I hate stripping paint.
It probably wouldn't be so bad if some previous owner didn't use peachy-flesh-colored enamel on everything. It's nearly impossible to pull up.
I blame this paint for me dragging my heals at attempting to strip any of the doors, but the time has come in our bathroom restoration for it to be done. This will be my first door project.
And so, for the next week or so, we'll be without a bathroom door as I work to remove the six layers of paint that coat it. Yes, six. I counted. We're using a folding screen as a door, designated shower times, and the honors' system that we won't peek to get us through the week.
So here we go. This is the door in question.
The hook, we discovered, is early plastic, but broken and painted over so is not worth saving. I hate the skinny towel bar, but because it's vintage, I can't throw it away. It goes into the storeroom on the shelf of vintage house parts that I don't plan on reusing, but won't pitch out.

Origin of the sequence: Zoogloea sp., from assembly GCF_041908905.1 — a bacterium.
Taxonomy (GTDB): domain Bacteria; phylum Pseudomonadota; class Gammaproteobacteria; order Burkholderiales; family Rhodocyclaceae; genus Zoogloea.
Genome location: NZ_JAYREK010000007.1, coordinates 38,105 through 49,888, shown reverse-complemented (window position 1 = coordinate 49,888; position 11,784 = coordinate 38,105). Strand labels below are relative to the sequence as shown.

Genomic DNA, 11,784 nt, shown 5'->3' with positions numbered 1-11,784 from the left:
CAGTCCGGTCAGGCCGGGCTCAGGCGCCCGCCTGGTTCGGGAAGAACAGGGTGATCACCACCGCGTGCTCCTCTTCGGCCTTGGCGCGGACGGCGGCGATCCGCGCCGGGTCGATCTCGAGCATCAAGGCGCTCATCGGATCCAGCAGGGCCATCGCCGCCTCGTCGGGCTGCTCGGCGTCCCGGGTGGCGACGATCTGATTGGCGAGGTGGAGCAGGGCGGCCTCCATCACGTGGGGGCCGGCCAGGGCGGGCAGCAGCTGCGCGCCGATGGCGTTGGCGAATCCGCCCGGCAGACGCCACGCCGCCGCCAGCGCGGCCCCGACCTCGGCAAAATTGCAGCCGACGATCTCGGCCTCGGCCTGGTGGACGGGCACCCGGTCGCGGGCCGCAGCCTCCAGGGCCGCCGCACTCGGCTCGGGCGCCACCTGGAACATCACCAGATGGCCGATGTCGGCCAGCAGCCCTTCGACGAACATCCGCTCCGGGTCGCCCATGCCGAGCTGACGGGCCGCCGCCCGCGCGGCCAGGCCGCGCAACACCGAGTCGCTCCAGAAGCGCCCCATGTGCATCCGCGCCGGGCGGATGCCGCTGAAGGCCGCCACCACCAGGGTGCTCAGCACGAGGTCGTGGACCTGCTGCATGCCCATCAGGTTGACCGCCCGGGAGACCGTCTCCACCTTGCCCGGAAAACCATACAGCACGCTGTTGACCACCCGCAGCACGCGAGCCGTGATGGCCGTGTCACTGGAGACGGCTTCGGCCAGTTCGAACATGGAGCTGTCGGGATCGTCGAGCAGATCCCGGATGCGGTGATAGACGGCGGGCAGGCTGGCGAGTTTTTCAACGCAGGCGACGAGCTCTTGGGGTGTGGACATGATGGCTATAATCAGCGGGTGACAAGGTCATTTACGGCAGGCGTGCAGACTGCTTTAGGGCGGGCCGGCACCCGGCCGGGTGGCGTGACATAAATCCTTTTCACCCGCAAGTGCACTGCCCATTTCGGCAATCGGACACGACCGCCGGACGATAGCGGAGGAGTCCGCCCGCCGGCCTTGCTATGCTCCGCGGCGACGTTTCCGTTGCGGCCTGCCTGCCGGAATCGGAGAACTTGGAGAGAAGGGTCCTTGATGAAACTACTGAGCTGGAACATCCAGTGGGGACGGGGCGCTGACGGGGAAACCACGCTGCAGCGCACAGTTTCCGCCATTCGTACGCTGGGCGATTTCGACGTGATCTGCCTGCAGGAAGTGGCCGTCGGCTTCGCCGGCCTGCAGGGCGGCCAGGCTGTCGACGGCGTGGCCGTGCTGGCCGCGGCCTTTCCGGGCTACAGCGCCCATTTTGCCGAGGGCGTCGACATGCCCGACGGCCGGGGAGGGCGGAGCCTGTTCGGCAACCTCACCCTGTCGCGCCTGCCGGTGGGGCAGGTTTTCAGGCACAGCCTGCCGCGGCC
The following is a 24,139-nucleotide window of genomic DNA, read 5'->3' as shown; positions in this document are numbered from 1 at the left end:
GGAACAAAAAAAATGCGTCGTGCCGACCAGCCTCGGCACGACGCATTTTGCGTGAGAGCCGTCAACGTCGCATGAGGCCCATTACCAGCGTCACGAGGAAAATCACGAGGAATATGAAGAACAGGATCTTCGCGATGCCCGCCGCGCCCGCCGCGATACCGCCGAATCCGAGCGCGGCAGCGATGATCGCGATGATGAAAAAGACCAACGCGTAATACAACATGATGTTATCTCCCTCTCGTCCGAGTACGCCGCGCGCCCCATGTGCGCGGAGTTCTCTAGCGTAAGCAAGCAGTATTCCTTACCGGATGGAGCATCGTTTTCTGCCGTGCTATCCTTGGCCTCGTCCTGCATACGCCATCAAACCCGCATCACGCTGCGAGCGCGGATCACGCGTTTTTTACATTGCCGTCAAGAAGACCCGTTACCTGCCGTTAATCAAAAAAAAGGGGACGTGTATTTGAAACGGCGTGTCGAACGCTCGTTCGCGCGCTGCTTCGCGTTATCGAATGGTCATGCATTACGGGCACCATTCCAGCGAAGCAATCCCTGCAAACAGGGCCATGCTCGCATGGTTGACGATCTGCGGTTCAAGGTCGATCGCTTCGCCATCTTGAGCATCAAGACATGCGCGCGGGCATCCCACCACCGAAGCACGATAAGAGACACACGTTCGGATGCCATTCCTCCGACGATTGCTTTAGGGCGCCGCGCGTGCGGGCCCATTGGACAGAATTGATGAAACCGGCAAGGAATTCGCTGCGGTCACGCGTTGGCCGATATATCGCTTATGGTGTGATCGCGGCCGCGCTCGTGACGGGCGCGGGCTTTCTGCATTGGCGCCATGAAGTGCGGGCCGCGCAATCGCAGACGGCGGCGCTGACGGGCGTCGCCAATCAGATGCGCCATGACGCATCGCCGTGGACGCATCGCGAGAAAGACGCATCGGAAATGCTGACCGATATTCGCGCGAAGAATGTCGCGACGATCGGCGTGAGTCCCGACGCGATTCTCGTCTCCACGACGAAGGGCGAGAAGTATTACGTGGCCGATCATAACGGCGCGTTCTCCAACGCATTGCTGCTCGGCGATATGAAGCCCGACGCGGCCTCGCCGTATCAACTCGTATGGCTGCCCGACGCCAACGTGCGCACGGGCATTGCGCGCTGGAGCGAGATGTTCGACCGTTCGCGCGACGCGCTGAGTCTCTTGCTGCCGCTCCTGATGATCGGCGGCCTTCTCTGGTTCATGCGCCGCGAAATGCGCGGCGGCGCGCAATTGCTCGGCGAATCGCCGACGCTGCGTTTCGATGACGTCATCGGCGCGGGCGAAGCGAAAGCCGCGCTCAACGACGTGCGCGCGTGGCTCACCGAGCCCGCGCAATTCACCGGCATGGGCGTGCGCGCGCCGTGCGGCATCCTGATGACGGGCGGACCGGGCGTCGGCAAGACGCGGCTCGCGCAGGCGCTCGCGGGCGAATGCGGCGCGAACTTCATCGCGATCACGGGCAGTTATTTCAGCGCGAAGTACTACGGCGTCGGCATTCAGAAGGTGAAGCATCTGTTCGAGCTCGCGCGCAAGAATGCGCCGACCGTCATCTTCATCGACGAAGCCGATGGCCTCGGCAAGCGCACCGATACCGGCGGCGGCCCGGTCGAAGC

Here's the doorknob.
The shiny nickel finish is wearing off on the knob, but we're going to keep this one. I like the idea of 85 years' worth of hands turning the knob. The plate looks like it's in pretty good shape (I removed some of the paint to take a peek). It's also polished nickel. The reverse side of the door has a glass knob, as do most of the doors in the house. The bottommost layer of paint, under five different layers of five different shades of white, is not, as it turns out, the dreaded fleshy peach, but yellow. Not a bad color, but we have no intention of repainting the door. It also turns out that it's about as difficult a paint to remove as the peach.
The first step was a $20 heat gun, set on high. It took about 2 1/2 hours to remove the bulk of the paint.
So now, as I type this, I have the entire side of the door coated in Citristrip. Of the strippers I've tried to date, I like how this one works; it doesn't give me a headache and if I accidentally splash it on my skin, it doesn't instantly burn. It's slow-acting, so I'll leave it for about 12 hours before attempting to see what's underneath.
Curious? Join me tomorrow to find out what we discover.